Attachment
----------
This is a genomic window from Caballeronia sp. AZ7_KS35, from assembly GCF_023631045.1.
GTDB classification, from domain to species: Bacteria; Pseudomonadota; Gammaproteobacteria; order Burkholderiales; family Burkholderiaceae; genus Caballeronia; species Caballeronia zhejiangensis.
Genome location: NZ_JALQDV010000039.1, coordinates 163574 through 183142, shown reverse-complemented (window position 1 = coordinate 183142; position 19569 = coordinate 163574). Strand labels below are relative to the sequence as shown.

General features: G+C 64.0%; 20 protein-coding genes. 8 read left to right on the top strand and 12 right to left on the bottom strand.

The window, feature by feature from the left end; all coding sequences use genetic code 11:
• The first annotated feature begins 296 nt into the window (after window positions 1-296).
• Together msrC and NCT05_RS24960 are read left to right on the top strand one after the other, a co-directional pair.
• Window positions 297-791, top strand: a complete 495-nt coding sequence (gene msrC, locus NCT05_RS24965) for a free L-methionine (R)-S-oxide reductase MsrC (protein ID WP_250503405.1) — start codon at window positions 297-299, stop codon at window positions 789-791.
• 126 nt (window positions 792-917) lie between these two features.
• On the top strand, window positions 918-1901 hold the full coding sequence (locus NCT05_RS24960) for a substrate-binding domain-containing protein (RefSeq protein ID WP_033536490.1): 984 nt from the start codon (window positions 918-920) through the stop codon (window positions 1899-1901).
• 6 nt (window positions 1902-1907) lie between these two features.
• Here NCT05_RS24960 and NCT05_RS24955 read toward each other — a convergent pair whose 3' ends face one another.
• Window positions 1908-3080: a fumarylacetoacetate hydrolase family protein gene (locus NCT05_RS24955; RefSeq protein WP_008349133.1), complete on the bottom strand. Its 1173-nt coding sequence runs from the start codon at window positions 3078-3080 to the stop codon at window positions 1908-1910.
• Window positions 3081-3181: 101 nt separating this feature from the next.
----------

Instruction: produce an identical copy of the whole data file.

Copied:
This is a genomic window from Caballeronia sp. AZ7_KS35, from assembly GCF_023631045.1.
GTDB classification, from domain to species: Bacteria; Pseudomonadota; Gammaproteobacteria; order Burkholderiales; family Burkholderiaceae; genus Caballeronia; species Caballeronia zhejiangensis.
Genome location: NZ_JALQDV010000039.1, coordinates 163574 through 183142, shown reverse-complemented (window position 1 = coordinate 183142; position 19569 = coordinate 163574). Strand labels below are relative to the sequence as shown.

General features: G+C 64.0%; 20 protein-coding genes. 8 read left to right on the top strand and 12 right to left on the bottom strand.

The window, feature by feature from the left end; all coding sequences use genetic code 11:
• The first annotated feature begins 296 nt into the window (after window positions 1-296).
• Together msrC and NCT05_RS24960 are read left to right on the top strand one after the other, a co-directional pair.
• Window positions 297-791, top strand: a complete 495-nt coding sequence (gene msrC, locus NCT05_RS24965) for a free L-methionine (R)-S-oxide reductase MsrC (protein ID WP_250503405.1) — start codon at window positions 297-299, stop codon at window positions 789-791.
• 126 nt (window positions 792-917) lie between these two features.
• On the top strand, window positions 918-1901 hold the full coding sequence (locus NCT05_RS24960) for a substrate-binding domain-containing protein (RefSeq protein ID WP_033536490.1): 984 nt from the start codon (window positions 918-920) through the stop codon (window positions 1899-1901).
• 6 nt (window positions 1902-1907) lie between these two features.
• Here NCT05_RS24960 and NCT05_RS24955 read toward each other — a convergent pair whose 3' ends face one another.
• Window positions 1908-3080: a fumarylacetoacetate hydrolase family protein gene (locus NCT05_RS24955; RefSeq protein WP_008349133.1), complete on the bottom strand. Its 1173-nt coding sequence runs from the start codon at window positions 3078-3080 to the stop codon at window positions 1908-1910.
• Window positions 3081-3181: 101 nt separating this feature from the next.